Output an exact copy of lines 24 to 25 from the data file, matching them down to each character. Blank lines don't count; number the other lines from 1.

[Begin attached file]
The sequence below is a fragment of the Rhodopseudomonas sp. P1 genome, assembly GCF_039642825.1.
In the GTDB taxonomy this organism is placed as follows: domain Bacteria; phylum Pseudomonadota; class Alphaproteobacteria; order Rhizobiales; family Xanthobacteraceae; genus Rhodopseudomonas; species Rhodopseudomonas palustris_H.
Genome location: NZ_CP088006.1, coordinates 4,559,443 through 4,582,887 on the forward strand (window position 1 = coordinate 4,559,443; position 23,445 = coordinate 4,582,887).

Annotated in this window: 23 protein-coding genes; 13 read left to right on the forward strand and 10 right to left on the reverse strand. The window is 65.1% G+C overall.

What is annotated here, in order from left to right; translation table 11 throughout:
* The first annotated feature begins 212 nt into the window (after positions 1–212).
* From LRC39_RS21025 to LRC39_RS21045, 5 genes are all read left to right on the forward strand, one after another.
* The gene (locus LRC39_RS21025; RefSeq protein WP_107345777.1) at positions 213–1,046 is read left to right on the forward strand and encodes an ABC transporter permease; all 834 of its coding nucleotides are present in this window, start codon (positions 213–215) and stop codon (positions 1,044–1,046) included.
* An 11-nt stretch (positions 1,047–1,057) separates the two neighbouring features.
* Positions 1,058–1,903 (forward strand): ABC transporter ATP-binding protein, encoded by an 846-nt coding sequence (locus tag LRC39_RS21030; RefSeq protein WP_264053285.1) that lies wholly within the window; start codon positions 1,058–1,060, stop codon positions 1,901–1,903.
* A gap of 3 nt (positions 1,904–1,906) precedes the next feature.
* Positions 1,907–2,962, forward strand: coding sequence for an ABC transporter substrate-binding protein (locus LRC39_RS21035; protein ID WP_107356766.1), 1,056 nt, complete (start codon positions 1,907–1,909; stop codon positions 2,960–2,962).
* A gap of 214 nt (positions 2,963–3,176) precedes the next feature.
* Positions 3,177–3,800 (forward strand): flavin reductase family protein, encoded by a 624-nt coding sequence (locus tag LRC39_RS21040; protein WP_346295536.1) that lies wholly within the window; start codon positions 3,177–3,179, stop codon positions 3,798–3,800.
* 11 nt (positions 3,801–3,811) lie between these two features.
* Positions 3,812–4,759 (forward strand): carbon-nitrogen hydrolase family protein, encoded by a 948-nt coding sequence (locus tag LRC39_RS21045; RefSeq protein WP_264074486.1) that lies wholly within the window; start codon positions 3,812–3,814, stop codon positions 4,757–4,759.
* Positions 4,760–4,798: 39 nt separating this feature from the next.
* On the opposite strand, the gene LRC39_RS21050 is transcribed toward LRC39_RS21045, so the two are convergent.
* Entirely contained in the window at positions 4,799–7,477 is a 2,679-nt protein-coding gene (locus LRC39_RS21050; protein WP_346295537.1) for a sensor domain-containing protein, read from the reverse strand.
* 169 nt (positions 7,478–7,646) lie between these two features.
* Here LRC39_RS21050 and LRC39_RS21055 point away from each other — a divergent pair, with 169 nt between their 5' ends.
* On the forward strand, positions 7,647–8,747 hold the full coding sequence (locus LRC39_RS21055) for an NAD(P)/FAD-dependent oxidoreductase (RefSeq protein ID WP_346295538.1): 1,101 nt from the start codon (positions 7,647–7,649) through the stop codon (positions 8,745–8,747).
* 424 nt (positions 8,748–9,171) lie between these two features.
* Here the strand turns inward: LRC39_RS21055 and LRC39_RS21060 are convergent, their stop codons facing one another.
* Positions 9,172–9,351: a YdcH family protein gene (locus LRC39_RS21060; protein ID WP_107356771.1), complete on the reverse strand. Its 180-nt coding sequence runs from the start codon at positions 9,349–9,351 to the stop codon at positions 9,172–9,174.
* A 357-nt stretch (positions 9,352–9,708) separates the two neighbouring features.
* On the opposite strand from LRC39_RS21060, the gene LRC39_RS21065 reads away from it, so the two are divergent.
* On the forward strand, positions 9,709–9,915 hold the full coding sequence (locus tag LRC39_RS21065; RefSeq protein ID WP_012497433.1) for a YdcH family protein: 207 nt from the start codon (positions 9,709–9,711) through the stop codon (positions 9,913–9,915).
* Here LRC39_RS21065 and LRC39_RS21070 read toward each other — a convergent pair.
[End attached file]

* Here the strand turns inward: LRC39_RS21055 and LRC39_RS21060 are convergent, their stop codons facing one another.
* Positions 9,172–9,351: a YdcH family protein gene (locus LRC39_RS21060; protein ID WP_107356771.1), complete on the reverse strand. Its 180-nt coding sequence runs from the start codon at positions 9,349–9,351 to the stop codon at positions 9,172–9,174.